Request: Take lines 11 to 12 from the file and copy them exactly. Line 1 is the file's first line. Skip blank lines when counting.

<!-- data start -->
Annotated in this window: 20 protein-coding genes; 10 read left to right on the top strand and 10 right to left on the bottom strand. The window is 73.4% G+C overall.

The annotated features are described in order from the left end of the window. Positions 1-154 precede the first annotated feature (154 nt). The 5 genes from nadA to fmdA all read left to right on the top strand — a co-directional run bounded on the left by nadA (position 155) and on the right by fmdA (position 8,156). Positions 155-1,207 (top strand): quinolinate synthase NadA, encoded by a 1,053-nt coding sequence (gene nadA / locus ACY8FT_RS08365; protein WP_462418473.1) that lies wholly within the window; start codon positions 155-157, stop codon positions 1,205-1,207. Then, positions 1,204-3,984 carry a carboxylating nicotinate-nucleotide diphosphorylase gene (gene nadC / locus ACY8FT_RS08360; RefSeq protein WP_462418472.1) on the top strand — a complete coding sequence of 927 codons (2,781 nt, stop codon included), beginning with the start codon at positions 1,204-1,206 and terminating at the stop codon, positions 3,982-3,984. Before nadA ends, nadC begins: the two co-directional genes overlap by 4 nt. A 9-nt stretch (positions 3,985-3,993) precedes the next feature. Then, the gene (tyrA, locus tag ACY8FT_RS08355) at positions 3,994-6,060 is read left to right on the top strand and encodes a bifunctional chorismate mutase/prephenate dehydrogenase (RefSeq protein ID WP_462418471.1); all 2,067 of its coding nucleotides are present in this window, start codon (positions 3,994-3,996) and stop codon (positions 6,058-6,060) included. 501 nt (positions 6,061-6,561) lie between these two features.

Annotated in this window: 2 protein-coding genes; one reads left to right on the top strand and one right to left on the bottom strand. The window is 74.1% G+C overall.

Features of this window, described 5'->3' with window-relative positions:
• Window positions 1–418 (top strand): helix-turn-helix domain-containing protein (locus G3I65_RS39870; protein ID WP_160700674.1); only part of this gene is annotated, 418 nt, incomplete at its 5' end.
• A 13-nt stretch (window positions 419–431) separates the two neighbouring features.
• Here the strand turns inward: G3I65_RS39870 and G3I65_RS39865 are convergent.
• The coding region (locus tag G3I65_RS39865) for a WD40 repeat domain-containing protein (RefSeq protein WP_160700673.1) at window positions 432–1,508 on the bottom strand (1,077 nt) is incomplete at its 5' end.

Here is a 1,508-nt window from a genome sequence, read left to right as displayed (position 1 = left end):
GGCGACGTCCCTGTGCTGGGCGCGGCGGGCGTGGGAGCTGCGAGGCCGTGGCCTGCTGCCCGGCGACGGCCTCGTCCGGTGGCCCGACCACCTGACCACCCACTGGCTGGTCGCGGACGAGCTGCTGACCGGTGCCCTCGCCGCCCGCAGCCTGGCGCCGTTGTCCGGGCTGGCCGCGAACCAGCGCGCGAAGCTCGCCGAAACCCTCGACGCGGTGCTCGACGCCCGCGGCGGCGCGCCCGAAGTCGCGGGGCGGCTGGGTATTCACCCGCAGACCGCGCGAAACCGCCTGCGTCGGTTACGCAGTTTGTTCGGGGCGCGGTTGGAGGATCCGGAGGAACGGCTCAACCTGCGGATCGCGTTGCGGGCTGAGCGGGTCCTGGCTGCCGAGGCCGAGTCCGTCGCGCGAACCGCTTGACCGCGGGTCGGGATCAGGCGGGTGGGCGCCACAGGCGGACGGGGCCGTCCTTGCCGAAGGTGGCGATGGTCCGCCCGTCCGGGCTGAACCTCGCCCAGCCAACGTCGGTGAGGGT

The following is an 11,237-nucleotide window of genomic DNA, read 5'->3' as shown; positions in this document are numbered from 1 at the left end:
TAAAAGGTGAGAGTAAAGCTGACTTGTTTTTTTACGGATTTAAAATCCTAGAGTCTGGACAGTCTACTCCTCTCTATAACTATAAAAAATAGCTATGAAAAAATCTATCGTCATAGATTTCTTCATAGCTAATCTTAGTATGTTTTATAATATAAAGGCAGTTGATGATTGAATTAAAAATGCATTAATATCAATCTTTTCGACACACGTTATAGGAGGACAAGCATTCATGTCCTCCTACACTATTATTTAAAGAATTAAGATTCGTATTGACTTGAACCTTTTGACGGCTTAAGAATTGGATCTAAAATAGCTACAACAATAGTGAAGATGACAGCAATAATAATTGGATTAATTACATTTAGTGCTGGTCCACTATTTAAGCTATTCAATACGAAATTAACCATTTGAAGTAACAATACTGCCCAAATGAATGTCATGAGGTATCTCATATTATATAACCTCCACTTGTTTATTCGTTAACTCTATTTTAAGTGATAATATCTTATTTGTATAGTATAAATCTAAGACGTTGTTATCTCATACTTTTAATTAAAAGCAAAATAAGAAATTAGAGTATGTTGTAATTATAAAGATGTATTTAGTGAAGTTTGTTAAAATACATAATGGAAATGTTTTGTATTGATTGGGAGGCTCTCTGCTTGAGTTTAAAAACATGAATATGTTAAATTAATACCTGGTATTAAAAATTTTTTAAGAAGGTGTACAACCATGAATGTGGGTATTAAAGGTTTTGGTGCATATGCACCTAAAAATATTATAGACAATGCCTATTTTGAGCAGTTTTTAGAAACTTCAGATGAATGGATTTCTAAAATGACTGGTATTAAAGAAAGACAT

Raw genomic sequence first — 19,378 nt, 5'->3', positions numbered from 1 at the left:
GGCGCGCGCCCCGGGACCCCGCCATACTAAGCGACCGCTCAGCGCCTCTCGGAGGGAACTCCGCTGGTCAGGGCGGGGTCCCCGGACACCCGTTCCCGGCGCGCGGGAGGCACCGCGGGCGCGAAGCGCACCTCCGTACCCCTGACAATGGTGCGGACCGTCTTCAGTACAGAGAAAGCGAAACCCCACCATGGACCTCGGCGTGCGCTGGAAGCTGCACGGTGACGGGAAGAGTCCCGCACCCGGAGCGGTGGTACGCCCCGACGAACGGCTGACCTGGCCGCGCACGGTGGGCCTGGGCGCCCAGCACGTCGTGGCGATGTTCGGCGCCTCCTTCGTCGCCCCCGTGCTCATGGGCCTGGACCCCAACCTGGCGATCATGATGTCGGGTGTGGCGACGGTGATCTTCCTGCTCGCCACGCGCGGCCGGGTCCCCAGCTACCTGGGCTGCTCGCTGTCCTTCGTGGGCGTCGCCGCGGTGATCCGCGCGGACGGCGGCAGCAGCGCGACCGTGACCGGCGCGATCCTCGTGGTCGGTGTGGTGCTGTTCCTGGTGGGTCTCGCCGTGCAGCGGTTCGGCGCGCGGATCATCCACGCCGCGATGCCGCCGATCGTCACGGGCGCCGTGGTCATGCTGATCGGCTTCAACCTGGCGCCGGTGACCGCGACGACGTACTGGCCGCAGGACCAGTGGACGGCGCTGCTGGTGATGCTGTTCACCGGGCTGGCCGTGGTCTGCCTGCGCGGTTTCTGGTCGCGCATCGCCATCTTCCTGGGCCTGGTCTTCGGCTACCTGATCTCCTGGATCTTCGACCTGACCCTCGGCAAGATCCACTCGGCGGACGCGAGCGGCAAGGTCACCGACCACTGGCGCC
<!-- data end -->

The following is an 11,237-nucleotide window of genomic DNA, read 5'->3' as shown; positions in this document are numbered from 1 at the left end:
TAAAAGGTGAGAGTAAAGCTGACTTGTTTTTTTACGGATTTAAAATCCTAGAGTCTGGACAGTCTACTCCTCTCTATAACTATAAAAAATAGCTATGAAAAAATCTATCGTCATAGATTTCTTCATAGCTAATCTTAGTATGTTTTATAATATAAAGGCAGTTGATGATTGAATTAAAAATGCATTAATATCAATCTTTTCGACACACGTTATAGGAGGACAAGCATTCATGTCCTCCTACACTATTATTTAAAGAATTAAGATTCGTATTGACTTGAACCTTTTGACGGCTTAAGAATTGGATCTAAAATAGCTACAACAATAGTGAAGATGACAGCAATAATAATTGGATTAATTACATTTAGTGCTGGTCCACTATTTAAGCTATTCAATACGAAATTAACCATTTGAAGTAACAATACTGCCCAAATGAATGTCATGAGGTATCTCATATTATATAACCTCCACTTGTTTATTCGTTAACTCTATTTTAAGTGATAATATCTTATTTGTATAGTATAAATCTAAGACGTTGTTATCTCATACTTTTAATTAAAAGCAAAATAAGAAATTAGAGTATGTTGTAATTATAAAGATGTATTTAGTGAAGTTTGTTAAAATACATAATGGAAATGTTTTGTATTGATTGGGAGGCTCTCTGCTTGAGTTTAAAAACATGAATATGTTAAATTAATACCTGGTATTAAAAATTTTTTAAGAAGGTGTACAACCATGAATGTGGGTATTAAAGGTTTTGGTGCATATGCACCTAAAAATATTATAGACAATGCCTATTTTGAGCAGTTTTTAGAAACTTCAGATGAATGGATTTCTAAAATGACTGGTATTAAAGAAAGACAT